It has also become increasingly clear, thanks to modern analytical techniques, that even in the early Italian Renaissance painters quite frequently employed a secco techniques so as to allow the use of a broader range of pigments. In most early examples this work has now entirely vanished, but a whole fresco done a secco on a surface roughened to give a key for the paint may survive very well, although damp is more threatening to it than to buon fresco.
A third type, called mezzo-fresco, is painted on nearly-dry intonaco—firm enough not to take a thumb-print, says the sixteenth-century author Ignazio Pozzo—so that the pigment only penetrates slightly into the plaster. By the end of the sixteenth century this had largely displaced buon fresco, and was used by painters such as Gianbattista Tiepolo. See also Giovanni Domenico Tiepolo (or Giandomenico Tiepolo) or Lorenzo Baldissera Tiepolo, both sons of Giovanni Battista This technique had, in reduced form, the advantages of a secco work.
The three key advantages of work done entirely a secco were that it was quicker, mistakes could be corrected, and the colours varied less from when applied to when fully dry—in wet fresco there was a considerable change.
In painting buon fresco, a rough underlayer called the arriccio is added to the whole area to be painted, and allowed it to dry for some days. Many artists sketched their compositions on this underlayer, which would never be seen, in a red pigment called sinopia; these drawings are also called sinopia. Sinopia is a reddish-brown Ocher -like earth color Pigment used in traditional Oil painting. Later, techniques for transferring paper drawings to the wall were developed. The main lines of the drawing were pricked over with a point, held against the wall, and a bag of soot (spolvero) banged on them on produce black dots along the lines. If a previous fresco was being painted over, the surface would be roughened to give a key. On the day of painting, a thinner, smooth layer of fine plaster, the intonaco, is added to the amount of wall that can be expected to be completed in a day, sometimes matching the contours of the figures or the landscape, but more often just starting from the top of the composition. This area is called the giornata ("day's work"), and the different day stages can usually be seen in a large fresco, by a sort of seam that separates one from the next.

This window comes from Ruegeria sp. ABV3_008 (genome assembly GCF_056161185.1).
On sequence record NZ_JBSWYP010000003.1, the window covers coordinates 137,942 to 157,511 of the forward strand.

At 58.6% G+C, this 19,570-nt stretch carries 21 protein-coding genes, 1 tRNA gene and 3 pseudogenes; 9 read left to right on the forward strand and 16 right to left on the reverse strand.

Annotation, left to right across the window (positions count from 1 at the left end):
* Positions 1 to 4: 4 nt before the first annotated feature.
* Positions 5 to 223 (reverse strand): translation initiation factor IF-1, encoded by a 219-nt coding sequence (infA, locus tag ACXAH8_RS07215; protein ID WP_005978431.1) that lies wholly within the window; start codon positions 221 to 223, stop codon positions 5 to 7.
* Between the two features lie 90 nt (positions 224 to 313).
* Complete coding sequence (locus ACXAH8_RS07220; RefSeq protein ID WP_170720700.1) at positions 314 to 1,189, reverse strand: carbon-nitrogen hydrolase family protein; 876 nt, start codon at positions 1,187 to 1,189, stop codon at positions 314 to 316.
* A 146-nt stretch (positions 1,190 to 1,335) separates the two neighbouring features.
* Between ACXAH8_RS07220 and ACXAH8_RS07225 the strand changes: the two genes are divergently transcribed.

Buon frescoes are difficult to create because of the deadline associated with the drying plaster. Generally, a layer of plaster will require ten to twelve hours to dry; ideally, an artist would begin to paint after one hour and continue until two hours before the drying time—giving seven to nine hours working time. Once a giornata is dried, no more buon fresco can be done, and the unpainted intonaco must be removed with a tool before starting again the next day. If mistakes have been made, it may also be necessary to remove the whole intonaco for that area—or to change them later a secco.
In a wall-sized fresco, there may be ten to twenty or even more giornate, or separate areas of plaster. After centuries, these giornate (originally, nearly invisible) have sometimes become visible, and in many large-scale frescoes, these divisions may be seen from the ground. Additionally, the border between giornate was often covered by a secco painting, which has since fallen off.
For wholly a secco work, the intonaco is laid with a rougher finish, allowed to dry completely and then usually given a key by rubbing with sand. The painter then proceeds much as he would on a canvas or wood panel.
The climate and environment of Venice has proved to be a problem for frescoes and other works of art in the city for centuries. The city is built on a lagoon in northern Italy. The humidity and the rise of water over the centuries have created a phenomenon known as rising damp. As the lagoon water rises and seeps into the foundation of a building, the water is absorbed and rises up through the walls often causing damage to frescoes. Venetians have become quite adept in the conservation methods of frescoes.